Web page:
Build Bridges, Not Walls
Anyone who has ever been driving and had a collision with a deer or other large animal knows just how devastating it can be for the animal as well as for the driver and any passengers, besides the damage to the vehicle. Every year millions of animals die in collisions with vehicles, though of course only estimates are available on that number, and damage to vehicles comes to over eight billion dollars. The best method for reducing both those numbers appears to lie in building ways for animals to cross roads safely.
France led the way in the 1950s, building overpasses and underpasses for animals to use in crossing busy highways. Other European nations followed, and then Canada and the United States. There is still much to be done in all those countries, and even more in the rest of the world. The animals have a hard enough time navigating a world dominated by people, and they should not also have to risk death in the simple act of trying to get from point A to point B. People do it every day without serious thought of not returning home safely from their journey, though all the other drivers on the roads don’t always make it easy on account of their distractions and reckless behavior.
A spotted deer crosses a road near a “Wildlife crossing” sign in Nagarhole National Park in India. Photo by Chinmayisk.
Wildlife crossing warning signs portraying a deer, a fox, and a turtle, in Orient Beach State Park in Orient Point, New York. Throughout the country, signs like this are often pockmarked by blasts from the firearms of people who pass themselves off as wits. Photo by DanTD.
It makes even more sense to build more safe wildlife crossings when considering it is in our own self interest. A high speed collision between your vehicle and a deer will kill the deer either instantly or harm the deer grievously enough it will die later in great pain, and the collision will also cause thousands of dollars of damage to your vehicle and possible injuries to yourself and passengers, if any, adding up to thousands of dollars in medical expenses, as well as psychological trauma which may make you justifiably jumpy behind the wheel of an automobile from that point on. All this is obvious, and old news really. Why then wouldn’t highway departments across the country do more to mitigate this kind of thing?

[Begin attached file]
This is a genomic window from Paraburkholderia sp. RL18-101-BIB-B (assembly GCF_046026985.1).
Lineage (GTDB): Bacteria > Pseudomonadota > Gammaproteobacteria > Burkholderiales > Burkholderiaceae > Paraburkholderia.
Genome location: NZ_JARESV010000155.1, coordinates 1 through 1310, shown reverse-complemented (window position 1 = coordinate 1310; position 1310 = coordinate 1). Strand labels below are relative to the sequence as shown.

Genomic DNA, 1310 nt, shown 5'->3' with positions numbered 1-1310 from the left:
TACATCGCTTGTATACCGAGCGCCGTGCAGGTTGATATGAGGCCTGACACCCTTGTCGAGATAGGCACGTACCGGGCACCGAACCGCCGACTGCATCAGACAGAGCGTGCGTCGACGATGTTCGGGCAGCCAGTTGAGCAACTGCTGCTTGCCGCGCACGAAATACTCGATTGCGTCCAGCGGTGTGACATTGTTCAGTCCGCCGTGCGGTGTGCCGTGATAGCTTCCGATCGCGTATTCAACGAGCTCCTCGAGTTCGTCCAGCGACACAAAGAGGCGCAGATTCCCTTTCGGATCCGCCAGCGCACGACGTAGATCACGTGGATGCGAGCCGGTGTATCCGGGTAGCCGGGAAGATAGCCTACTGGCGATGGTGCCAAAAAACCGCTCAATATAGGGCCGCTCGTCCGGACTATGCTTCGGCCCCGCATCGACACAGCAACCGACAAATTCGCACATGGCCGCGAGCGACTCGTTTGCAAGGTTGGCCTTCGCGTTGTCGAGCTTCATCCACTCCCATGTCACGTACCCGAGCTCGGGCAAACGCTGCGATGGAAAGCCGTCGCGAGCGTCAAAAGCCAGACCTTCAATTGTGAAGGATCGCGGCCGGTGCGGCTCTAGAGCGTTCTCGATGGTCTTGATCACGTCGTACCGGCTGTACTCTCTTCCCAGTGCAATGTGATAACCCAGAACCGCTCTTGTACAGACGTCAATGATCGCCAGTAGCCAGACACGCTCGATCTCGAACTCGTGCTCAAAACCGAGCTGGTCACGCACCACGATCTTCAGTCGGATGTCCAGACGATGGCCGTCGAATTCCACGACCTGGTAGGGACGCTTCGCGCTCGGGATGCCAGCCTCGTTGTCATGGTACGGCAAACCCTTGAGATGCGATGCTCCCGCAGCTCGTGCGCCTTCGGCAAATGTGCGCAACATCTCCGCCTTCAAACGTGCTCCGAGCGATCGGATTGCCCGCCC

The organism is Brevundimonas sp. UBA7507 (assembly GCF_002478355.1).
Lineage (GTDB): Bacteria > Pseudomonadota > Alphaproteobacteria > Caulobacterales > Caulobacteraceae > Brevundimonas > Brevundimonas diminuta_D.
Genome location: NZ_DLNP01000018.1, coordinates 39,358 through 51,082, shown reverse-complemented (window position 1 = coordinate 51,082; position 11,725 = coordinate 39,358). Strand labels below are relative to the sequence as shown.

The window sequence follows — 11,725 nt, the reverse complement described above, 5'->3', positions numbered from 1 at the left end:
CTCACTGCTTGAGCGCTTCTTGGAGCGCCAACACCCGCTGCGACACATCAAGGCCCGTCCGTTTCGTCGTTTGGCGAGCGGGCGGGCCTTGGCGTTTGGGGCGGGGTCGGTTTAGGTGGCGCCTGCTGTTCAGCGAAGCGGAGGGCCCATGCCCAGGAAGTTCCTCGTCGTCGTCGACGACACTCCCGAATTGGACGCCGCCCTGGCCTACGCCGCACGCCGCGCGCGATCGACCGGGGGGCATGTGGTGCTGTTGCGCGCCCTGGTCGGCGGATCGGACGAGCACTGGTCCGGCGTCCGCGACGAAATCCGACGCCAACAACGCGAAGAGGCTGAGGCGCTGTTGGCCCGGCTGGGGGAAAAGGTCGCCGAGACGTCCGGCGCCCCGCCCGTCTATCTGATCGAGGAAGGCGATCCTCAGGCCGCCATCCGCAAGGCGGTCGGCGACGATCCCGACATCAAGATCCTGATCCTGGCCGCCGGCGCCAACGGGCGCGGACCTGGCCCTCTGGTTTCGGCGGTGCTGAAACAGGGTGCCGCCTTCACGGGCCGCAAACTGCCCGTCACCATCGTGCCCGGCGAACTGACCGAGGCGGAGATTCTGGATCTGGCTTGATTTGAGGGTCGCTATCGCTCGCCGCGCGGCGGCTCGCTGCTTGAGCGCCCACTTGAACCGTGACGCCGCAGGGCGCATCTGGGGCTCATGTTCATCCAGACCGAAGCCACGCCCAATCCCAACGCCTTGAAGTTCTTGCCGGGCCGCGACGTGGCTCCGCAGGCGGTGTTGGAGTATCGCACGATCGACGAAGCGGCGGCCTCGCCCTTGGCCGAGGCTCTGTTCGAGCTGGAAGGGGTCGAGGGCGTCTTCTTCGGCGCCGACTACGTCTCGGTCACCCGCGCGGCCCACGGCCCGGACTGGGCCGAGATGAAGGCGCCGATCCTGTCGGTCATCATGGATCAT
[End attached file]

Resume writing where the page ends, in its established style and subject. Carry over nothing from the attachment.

A certain kind of person might view a wildlife crossing, be it an overpass or an underpass, and think “Look at all the money the highway department threw away just to protect some stupid animals, probably because a bunch of animal loving tree huggers wouldn’t shut up about it until they built it.” No, the wildlife crossing isn’t there solely for the sake of the animals, and whether a group of people this certain kind of person is contemptuous of pushed for the project is besides the point. The wildlife crossing is there for everyone, for animals to use and for people of every political persuasion to admire as they motor along more safely than they did without it. It is there to save everyone’s lives, and in the case of people it is there to save the treasure they care very much about, possibly more than the well-being of other creatures on this Earth. It is way past time for that certain kind of person to ask who is really the stupid one when it comes to how we cope with animals crossing the road which, as we all know, they will do come what may.